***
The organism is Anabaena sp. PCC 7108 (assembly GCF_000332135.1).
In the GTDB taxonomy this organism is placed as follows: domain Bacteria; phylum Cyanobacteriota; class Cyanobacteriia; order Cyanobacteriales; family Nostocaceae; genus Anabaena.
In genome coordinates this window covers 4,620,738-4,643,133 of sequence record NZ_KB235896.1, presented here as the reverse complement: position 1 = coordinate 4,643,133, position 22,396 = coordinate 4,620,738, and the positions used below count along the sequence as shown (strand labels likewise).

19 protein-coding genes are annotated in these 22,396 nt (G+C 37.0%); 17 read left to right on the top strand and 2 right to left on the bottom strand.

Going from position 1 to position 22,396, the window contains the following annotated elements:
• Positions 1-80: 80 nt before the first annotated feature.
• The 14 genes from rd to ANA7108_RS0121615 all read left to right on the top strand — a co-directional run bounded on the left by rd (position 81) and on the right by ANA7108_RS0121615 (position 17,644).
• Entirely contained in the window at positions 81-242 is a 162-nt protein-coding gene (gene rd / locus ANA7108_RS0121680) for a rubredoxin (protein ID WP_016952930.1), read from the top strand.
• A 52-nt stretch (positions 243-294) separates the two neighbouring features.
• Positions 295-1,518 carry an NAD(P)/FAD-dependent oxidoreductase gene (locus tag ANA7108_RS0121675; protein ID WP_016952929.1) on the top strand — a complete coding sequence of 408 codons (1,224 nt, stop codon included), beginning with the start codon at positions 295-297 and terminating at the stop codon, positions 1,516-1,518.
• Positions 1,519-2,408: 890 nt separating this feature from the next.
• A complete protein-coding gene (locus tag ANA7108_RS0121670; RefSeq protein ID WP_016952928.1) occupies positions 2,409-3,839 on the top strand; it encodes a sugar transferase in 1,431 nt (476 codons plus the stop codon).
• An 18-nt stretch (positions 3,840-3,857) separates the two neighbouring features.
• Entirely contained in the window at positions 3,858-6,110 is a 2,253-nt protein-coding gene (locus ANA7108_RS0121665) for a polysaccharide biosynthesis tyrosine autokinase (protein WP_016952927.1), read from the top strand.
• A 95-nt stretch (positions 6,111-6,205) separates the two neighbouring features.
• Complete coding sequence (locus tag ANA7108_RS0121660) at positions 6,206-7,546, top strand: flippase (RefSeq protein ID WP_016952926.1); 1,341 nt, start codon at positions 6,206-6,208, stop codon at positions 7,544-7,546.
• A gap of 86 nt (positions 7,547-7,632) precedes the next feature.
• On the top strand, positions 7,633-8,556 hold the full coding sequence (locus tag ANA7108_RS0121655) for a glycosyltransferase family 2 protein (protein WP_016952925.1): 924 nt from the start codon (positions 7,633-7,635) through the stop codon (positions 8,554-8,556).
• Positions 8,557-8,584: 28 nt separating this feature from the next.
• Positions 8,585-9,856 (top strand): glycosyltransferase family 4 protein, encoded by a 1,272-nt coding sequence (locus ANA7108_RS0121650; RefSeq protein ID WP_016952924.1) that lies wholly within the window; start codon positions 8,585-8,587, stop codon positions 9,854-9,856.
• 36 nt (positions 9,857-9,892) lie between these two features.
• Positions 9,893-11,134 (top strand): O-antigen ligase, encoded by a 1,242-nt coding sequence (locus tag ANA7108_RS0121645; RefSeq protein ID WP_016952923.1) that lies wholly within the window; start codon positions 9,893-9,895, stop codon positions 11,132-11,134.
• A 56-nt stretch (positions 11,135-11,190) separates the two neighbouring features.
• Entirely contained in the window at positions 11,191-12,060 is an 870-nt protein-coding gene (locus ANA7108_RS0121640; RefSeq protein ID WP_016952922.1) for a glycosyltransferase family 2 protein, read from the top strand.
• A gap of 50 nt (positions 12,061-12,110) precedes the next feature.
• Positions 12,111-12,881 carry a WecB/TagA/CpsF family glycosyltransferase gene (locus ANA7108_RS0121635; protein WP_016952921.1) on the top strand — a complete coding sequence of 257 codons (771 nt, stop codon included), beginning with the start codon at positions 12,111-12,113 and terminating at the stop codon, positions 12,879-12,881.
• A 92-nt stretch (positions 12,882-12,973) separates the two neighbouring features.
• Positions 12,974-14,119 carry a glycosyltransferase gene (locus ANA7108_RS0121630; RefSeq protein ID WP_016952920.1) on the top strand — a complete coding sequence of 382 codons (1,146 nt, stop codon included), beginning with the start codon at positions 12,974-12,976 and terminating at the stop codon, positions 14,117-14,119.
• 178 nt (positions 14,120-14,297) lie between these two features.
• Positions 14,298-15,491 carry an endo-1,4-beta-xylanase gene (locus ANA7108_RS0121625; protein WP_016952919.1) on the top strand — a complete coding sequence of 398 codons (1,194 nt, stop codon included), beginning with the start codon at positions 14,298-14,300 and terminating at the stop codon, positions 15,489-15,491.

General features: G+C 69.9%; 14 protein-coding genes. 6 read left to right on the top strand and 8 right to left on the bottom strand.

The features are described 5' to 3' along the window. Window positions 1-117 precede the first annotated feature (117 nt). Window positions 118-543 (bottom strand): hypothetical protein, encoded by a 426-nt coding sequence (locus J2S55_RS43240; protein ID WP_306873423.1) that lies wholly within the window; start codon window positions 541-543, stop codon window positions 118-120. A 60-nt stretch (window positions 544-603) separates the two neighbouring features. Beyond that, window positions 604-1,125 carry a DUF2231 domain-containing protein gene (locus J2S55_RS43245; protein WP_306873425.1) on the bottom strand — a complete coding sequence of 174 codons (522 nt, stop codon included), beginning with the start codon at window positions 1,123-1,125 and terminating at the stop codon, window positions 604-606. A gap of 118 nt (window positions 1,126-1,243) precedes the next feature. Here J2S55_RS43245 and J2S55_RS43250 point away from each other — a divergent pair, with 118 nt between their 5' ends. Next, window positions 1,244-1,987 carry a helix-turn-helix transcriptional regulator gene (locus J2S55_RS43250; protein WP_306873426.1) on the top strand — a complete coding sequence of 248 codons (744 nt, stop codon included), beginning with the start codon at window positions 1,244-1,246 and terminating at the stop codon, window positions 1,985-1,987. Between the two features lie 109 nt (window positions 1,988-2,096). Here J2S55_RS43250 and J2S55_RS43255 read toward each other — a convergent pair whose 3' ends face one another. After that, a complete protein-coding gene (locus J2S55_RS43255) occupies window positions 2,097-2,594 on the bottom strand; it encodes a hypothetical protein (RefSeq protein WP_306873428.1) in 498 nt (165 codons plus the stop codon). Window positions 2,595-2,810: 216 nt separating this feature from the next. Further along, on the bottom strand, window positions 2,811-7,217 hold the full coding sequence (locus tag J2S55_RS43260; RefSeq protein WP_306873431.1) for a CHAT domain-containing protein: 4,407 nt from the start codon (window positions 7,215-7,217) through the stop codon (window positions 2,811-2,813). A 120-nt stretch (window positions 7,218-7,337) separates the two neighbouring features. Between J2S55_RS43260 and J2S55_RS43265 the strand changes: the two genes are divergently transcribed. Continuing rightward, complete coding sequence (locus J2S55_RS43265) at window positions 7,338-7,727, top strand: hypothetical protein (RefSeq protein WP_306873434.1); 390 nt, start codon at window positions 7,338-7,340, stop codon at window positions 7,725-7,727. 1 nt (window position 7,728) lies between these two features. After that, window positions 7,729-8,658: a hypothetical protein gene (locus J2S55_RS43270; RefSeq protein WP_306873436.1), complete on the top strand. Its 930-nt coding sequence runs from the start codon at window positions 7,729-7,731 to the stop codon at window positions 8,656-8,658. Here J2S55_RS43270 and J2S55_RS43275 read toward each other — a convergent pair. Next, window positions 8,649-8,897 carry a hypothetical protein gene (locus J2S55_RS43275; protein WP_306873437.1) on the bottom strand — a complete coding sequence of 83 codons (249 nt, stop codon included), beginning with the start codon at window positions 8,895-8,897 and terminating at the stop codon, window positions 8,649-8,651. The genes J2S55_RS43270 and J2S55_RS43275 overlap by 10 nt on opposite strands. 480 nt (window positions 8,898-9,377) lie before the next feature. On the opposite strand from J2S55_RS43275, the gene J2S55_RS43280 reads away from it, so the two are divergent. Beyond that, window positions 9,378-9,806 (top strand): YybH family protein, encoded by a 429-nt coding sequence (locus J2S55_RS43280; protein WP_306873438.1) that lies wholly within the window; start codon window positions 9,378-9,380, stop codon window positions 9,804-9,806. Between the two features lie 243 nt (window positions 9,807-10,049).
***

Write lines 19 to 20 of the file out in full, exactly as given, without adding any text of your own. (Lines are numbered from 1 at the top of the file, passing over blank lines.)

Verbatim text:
• Positions 8,557-8,584: 28 nt separating this feature from the next.
• Positions 8,585-9,856 (top strand): glycosyltransferase family 4 protein, encoded by a 1,272-nt coding sequence (locus ANA7108_RS0121650; RefSeq protein ID WP_016952924.1) that lies wholly within the window; start codon positions 8,585-8,587, stop codon positions 9,854-9,856.